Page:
Sir Malcolm Campbell drove his aero-engined speedboat Bluebird K3 to a literally death-defying 130. 91 mph record on Lake Hallwil in Switzerland.
Having in 1935 become the first man to exceed 300 mph on land with the fifth iteration of his Bluebird record car, which had reached the limit of its development, Campbell had looked for a new outlet for his need for speed.
The world water speed record, then held by the American speedboat ace Gar Wood, offered possibilities, and gave the intensely patriotic Campbell the opportunity to collar a new record for Britain. “I’m fed up with this idleness,” he declared. “Do you know those Americans collared the water speed record over three years ago – and they’ve still got it? Over 124 mph. I think we should be able to beat that all right, don’t you?”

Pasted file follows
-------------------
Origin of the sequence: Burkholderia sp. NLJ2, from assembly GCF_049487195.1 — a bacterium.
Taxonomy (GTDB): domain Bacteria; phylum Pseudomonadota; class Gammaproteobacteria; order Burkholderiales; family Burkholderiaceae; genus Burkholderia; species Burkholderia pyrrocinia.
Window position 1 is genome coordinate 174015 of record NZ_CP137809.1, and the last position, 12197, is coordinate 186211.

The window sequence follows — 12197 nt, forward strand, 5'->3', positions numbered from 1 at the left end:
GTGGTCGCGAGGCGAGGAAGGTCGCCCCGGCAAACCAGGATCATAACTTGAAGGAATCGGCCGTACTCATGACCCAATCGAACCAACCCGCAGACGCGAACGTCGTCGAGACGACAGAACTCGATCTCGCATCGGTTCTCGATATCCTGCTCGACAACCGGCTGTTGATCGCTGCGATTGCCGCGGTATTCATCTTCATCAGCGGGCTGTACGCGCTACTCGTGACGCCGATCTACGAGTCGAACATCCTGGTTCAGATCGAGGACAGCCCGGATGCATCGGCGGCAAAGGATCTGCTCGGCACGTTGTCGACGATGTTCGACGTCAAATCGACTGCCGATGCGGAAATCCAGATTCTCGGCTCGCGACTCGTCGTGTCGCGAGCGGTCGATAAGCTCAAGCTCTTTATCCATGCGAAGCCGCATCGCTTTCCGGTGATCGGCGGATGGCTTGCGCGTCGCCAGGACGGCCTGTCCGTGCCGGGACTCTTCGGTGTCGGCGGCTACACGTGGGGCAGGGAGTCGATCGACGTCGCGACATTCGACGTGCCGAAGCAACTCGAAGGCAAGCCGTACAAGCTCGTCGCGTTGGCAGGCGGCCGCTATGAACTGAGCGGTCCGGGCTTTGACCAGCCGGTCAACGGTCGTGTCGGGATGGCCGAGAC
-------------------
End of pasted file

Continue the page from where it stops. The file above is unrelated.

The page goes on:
Mark you, record breaking on water was not quite as simple as record breaking on land, where only the time counted and even a minuscule increase in speed constituted a new record; on water a speed had to be multiplied by a factor of 1.0075 before a record could be claimed. So to beat the existing record of 124.86 mph set by the American Gar Wood in 1932, Campbell would have to reach a speed of at least 125.80 mph.
The Bluebird k3 37-Litre V12 Rolls-Royce
Wood’s Miss America X had been powered by four supercharged 40.8-litre V12 Packard aeroengines each developing 1600 hp; Campbell decided to trust to a single power unit, the 37-litre V12 Rolls-Royce R-Type originally developed for the Supermarine S6 seaplanes that had won the Schneider Trophy outright for Britain in 1931 and which had propelled his Bluebird V past the 300 mph mark.